• For those that have placed more than a minimum number of caches, use the centroid of their placed caches, but ignore EarthCaches. (I believe placed caches will give a more reliable indication than found caches, because there is already a built-in maximum distance from home. To minimize the effect of moving homes, one should probably only consider the last year or so.
  • For the rest, use the centroid of their finds during the last year.

My proposed algorithm still does not cater for tourists, and using centroids has the abovementioned bias for cachers living along the coast. Can anybody think of any improvements? Is their a better way than using centroids?

Edited by Danie Viljoen

Share this post


Link to post

What about an annual centroid - and only use those cachers with centroids in "SADC" - that should exclude tourists - and also expats like myself or cincol while living out the country = but include us now we are back.

 

Not sure if this is practical?

Share this post


Link to post

What about an annual centroid - and only use those cachers with centroids in "SADC" - that should exclude tourists - and also expats like myself or cincol while living out the country = but include us now we are back.

The problem is that the centroid is guaranteed to fall here, because I only collect data on African caches. The moment you move out of Africa, I don't see any of your logs until you get back. It is simply not practical to try to collect all the data - I can hardly keep up with Africa as it is, and the PQs simply do not support that much data.

 

This is exactly why tourists are such a problem - a German tourist finding 5 caches on Table Mountain looks to me exactly like any other person from Cape Town who has only found 5 caches and then lost interest. Maybe one should ignore cachers whose finds are all in one short burst and then nothing?

Share this post


Link to post

I thought of an annual centroid - i.e. a centroid based on the last 12 month finds. Then one excludes any centroids outside of SADC (say up to the equator).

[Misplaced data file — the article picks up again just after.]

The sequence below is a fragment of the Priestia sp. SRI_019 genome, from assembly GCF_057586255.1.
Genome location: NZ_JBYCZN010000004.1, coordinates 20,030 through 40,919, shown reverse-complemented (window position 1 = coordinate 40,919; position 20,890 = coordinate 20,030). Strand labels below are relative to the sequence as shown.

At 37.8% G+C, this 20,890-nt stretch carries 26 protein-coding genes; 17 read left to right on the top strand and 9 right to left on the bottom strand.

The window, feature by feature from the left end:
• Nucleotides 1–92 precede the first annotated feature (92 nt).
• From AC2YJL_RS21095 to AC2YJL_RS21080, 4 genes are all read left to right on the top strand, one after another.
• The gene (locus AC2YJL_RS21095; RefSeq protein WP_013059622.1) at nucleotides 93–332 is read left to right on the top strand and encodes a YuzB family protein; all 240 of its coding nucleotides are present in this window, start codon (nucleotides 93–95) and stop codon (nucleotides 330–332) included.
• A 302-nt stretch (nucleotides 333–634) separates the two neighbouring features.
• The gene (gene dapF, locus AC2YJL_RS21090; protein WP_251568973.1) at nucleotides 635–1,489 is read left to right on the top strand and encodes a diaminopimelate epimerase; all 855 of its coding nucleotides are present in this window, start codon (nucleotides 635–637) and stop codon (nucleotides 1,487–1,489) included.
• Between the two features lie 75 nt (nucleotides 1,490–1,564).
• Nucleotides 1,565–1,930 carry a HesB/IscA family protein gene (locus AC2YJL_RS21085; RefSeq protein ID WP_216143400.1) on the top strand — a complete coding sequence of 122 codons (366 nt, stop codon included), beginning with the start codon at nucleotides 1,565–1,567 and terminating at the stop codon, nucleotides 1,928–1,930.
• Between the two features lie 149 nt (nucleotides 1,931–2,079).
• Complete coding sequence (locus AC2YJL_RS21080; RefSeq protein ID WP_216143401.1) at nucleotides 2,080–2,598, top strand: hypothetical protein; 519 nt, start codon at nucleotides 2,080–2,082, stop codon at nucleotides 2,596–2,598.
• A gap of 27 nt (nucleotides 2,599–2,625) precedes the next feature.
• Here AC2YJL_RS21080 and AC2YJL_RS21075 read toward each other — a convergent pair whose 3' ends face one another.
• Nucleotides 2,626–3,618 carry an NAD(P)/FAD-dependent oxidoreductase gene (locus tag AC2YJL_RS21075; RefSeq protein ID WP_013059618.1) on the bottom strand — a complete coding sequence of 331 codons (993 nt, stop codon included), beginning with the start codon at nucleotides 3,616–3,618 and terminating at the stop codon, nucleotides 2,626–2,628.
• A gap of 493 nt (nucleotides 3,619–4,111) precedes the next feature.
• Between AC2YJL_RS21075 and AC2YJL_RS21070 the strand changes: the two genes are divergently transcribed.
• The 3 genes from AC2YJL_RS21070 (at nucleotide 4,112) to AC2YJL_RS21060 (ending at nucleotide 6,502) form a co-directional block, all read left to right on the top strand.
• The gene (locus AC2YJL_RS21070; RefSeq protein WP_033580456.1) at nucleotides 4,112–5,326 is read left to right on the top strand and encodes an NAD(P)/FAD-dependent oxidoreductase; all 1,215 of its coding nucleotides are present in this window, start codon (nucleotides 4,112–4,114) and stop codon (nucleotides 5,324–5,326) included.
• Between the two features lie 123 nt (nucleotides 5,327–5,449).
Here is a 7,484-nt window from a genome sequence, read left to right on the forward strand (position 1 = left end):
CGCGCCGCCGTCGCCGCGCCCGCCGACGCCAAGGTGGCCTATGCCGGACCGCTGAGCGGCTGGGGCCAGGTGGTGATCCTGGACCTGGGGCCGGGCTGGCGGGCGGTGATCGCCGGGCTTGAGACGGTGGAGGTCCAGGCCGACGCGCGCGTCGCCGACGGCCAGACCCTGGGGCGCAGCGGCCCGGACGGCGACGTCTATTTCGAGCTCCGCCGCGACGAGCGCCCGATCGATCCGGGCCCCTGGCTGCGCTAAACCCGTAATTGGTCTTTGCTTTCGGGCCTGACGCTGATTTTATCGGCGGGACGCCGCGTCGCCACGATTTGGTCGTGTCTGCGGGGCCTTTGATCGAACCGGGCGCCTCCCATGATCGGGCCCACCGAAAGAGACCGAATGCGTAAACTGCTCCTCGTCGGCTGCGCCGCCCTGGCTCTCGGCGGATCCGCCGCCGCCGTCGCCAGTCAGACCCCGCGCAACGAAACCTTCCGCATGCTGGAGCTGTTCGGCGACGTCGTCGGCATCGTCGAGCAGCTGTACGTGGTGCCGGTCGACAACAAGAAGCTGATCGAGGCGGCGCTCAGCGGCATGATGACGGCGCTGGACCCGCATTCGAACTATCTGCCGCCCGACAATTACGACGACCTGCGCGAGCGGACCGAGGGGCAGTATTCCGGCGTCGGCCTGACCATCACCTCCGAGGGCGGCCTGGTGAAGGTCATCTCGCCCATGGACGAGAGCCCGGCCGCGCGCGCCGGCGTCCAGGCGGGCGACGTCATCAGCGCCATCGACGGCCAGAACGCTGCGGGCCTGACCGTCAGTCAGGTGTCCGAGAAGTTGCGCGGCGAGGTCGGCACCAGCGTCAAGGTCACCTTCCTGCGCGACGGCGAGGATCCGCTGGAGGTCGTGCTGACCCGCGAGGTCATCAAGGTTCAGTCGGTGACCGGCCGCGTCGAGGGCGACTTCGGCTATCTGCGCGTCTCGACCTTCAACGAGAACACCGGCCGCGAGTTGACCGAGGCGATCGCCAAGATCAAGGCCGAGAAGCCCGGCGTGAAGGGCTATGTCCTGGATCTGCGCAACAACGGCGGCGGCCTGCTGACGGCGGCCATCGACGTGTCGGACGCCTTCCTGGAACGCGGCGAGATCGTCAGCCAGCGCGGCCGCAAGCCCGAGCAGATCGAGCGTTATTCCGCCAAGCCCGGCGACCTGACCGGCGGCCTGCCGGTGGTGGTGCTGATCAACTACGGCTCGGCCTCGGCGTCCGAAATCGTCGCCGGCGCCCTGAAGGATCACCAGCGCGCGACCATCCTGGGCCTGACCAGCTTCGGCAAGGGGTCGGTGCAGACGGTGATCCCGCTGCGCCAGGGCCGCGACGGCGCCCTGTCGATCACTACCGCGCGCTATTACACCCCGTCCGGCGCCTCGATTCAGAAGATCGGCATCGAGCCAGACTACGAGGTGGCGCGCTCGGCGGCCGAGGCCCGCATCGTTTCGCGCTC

so the German with 5 caches on Table Mountain is still likely to have his centroid in Europe (or at least north africa) - and even A gauteng cacher like Danie Viljoen who tours Europe and the US after winning the lotto :laughing: should still have his centroid in Zambia for that year.

 

Don't even know if this is possible?

Share this post


Link to post

I thought of an annual centroid - i.e. a centroid based on the last 12 month finds. Then one excludes any centroids outside of SADC (say up to the equator).

 

so the German with 5 caches on Table Mountain is still likely to have his centroid in Europe (or at least north africa)

The German's real centroid for the year may very well be in Europe or North Africa, but because I can't practically collect his European find logs, I won't take them into account, and thus I would calculate his centroid to be on Table Mountain.

Share this post


Link to post

I thought of an annual centroid - i.e. a centroid based on the last 12 month finds. Then one excludes any centroids outside of SADC (say up to the equator).

 

so the German with 5 caches on Table Mountain is still likely to have his centroid in Europe (or at least north africa)

The German's real centroid for the year may very well be in Europe or North Africa, but because I can't practically collect his European find logs, I won't take them into account, and thus I would calculate his centroid to be on Table Mountain.

 

aaaahhhhhh

Share this post


Link to post

I would like to test and fine-tune some of the abovementioned ideas, but to do that I need a few real home locations. Would those of you who are willing please send me yours off-line? (I promise not to share it with anyone). I particularly need a few along the coast and in rural areas.

Share this post


Link to post

Would those of you who are willing please send me yours off-line?

 

Mine on the way to your email.

 

:)

Share this post


Link to post
Guest
This topic is now closed to further replies.
Sign in to follow this  
Followers 35

×
×
  • Create New...